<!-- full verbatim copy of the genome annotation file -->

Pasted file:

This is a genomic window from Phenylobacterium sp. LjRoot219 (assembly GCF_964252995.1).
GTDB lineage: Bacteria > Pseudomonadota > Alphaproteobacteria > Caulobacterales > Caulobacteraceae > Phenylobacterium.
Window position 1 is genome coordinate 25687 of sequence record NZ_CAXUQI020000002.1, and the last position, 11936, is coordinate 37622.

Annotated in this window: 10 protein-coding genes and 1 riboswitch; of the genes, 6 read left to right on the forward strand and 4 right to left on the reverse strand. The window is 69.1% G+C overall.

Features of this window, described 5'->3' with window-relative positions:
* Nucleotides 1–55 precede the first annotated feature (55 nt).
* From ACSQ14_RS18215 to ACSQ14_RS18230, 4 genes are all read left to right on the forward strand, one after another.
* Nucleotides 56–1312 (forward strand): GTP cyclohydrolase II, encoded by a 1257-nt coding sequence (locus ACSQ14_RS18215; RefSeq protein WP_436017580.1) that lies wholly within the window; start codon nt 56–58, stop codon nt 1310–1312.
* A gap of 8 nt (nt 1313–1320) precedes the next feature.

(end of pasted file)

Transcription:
This is a genomic window from Phenylobacterium sp. LjRoot219 (assembly GCF_964252995.1).
GTDB lineage: Bacteria > Pseudomonadota > Alphaproteobacteria > Caulobacterales > Caulobacteraceae > Phenylobacterium.
Window position 1 is genome coordinate 25687 of sequence record NZ_CAXUQI020000002.1, and the last position, 11936, is coordinate 37622.

Annotated in this window: 10 protein-coding genes and 1 riboswitch; of the genes, 6 read left to right on the forward strand and 4 right to left on the reverse strand. The window is 69.1% G+C overall.

Features of this window, described 5'->3' with window-relative positions:
* Nucleotides 1–55 precede the first annotated feature (55 nt).
* From ACSQ14_RS18215 to ACSQ14_RS18230, 4 genes are all read left to right on the forward strand, one after another.
* Nucleotides 56–1312 (forward strand): GTP cyclohydrolase II, encoded by a 1257-nt coding sequence (locus ACSQ14_RS18215; RefSeq protein WP_436017580.1) that lies wholly within the window; start codon nt 56–58, stop codon nt 1310–1312.
* A gap of 8 nt (nt 1313–1320) precedes the next feature.